Generic Name and Formulations:
Medroxyprogesterone acetate 2.5mg, 5mg, 10mg; scored tabs.
Indications for PROVERA:
To prevent endometrial hyperplasia in postmenopausal women with an intact uterus receiving conjugated estrogens. Secondary amenorrhea, abnormal uterine bleeding due to hormonal imbalance without organic pathology.
Use lowest effective dose for shortest duration. Reevaluate periodically. Endometrial hyperplasia prophylaxis: 5–10mg daily for 12–14 days per month starting on Day 1 or Day 16. Amenorrhea: 5–10mg daily for 5–10 days; to induce optimum secretory transformation of primed endometrium: 10mg daily for 10 days; may start at any time. Abnormal bleeding: 5–10mg daily for 5–10 days starting on Day 16 or 21 of menstrual cycle; to induce optimum secretory transformation of primed endometrium: 10mg daily for 10 days starting on Day 16.
Undiagnosed abnormal genital bleeding. Known, suspected, or history of breast cancer. Known or suspected estrogen-dependent neoplasia. Active DVT, PE, or history of. Active arterial thromboembolic disease (eg, stroke, MI) or a history of. Hepatic impairment. Pregnancy.
Cardiovascular disorders, probable dementia, and breast cancer for estrogen plus progestin therapy.
Not for prevention of cardiovascular disease or dementia. Increased risk of cardiovascular disorders (eg, stroke, MI, DVT, VTE); discontinue if occurs or suspected. Manage risk factors for arterial vascular disease and/or VTE appropriately. Discontinue at least 4–6 weeks before surgery type associated with increased risk of thromboembolism or during prolonged immobilization. Endometrial, breast, or ovarian cancer. Risk of probable dementia in women ≥65yrs of age. Visual abnormalities. Hypertriglyceridemia. Discontinue if cholestatic jaundice, pancreatitis, or loss of vision occurs. Conditions aggravated by fluid retention (eg, cardiac or renal impairment). Hypoparathyroidism. Hereditary angioedema. Asthma. Diabetes. Epilepsy. Migraine. Porphyria. SLE. Hepatic hemangiomas. Do initial complete physical (include Pap smear, mammogram, BP) and repeat annually. Nursing mothers: not recommended.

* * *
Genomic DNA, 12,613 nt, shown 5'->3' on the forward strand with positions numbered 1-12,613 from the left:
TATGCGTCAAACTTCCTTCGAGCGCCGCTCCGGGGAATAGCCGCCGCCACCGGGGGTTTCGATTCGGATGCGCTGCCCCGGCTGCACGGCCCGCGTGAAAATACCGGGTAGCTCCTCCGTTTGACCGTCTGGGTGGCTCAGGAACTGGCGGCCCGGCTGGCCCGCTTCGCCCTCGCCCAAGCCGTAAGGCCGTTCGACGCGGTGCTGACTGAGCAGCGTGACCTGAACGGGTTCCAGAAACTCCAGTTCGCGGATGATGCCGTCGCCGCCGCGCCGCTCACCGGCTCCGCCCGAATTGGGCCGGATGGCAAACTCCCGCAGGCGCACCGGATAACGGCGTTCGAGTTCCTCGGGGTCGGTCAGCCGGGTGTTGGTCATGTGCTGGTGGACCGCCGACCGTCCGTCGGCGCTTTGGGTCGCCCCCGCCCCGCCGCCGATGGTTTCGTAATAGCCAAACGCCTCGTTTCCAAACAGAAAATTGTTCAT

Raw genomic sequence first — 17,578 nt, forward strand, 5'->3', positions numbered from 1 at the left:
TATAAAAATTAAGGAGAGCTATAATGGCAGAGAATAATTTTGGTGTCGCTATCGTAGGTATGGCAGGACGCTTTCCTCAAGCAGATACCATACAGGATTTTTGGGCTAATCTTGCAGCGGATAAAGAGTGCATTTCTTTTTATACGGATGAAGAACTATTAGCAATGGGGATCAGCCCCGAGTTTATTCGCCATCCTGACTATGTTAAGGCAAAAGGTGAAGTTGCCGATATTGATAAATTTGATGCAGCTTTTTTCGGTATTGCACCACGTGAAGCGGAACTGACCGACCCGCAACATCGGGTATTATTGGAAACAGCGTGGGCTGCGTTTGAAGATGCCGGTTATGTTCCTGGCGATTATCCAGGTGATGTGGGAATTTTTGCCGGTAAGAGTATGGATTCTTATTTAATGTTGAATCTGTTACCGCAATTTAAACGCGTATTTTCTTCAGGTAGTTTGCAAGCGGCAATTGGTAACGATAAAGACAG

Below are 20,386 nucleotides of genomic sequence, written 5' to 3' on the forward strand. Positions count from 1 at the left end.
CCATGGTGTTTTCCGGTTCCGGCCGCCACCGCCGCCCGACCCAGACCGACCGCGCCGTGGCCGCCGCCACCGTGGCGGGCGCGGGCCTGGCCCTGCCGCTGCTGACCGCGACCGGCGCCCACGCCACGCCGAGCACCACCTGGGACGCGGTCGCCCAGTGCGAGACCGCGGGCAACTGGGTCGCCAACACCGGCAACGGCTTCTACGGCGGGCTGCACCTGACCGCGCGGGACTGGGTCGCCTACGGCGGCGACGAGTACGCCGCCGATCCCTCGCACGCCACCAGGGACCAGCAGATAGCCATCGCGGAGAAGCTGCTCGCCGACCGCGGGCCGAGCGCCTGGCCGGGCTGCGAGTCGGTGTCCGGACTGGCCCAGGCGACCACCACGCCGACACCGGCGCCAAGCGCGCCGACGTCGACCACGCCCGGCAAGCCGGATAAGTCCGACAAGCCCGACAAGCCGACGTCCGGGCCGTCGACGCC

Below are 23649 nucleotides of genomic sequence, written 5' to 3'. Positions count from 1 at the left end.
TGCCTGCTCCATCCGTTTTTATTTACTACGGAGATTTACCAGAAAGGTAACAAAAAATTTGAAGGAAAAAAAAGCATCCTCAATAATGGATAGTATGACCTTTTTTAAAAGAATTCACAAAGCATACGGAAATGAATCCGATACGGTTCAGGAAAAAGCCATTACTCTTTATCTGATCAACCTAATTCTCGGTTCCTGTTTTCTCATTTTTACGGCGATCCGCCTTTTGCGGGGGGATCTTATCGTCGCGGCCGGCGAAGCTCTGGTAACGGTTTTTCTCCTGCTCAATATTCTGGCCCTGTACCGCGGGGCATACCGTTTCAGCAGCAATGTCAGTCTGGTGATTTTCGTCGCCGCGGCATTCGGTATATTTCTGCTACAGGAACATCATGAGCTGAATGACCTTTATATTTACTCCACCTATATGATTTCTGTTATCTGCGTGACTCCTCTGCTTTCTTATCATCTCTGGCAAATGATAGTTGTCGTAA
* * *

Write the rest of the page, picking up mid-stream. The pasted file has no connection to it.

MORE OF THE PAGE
Medroxyprogesterone metabolism may be affected by CYP3A4 inducers/inhibitors. Thyroid replacement therapy (may need dose adjustment). May interfere with lab tests (eg, PT, thyroid, glucose tolerance, HDL/LDL, triglycerides, hormone concentrations, other binding proteins).
Abnormal uterine bleeding, weight or menstrual or cervical changes, breast tenderness, mastodynia, galactorrhea, thromboembolic disorders, acne, hirsutism, alopecia, edema, neuro-ocular lesions, depression, insomnia, somnolence, dizziness, headache, rash, pyrexia, fatigue, decreased glucose tolerance.
Tabs 2.5mg—30, 100; 5mg—100; 10mg—100, 500
Sign Up for Free e-newsletters
Regimen and Drug Listings
GET FULL LISTINGS OF TREATMENT Regimens and Drug INFORMATION
|Head and Neck Cancer||Regimens||Drugs|
|Renal Cell Carcinoma||Regimens||Drugs|
Cancer Therapy Advisor Articles
- BRCA1/Shieldin Double Mutations May Signal Resistance to PARP Inhibitors
- Study Analyzing Postmarketing Data on Breast Implant Safety Sparks FDA Response
- Higher-Dose Immunoglobulin Replacement Therapy in Chronic Lymphocytic Leukemia
- Beyond BRCA: New Predisposition Genes Linked to Breast, Ovarian Cancers
- Talazoparib Found to Confer a Survival Advantage in BRCA1/2-Positive Breast Cancer
- In a Head-to-Head Battle, Brigatinib Appears to Best Crizotinib
- Durvalumab Shows Overall Survival Benefit in Patients With Stage III NSCLC
- Baseline Thrombopoietin Levels May Help Predict Response to ITP Treatment
- Despite Promising Trial Results, Skeptics Raise Red Flags About Anlotinib's Efficacy in Heavily Treated NSCLC
- Higher Risk of MGUS in Relatives of Patients With Multiple Myeloma Confirmed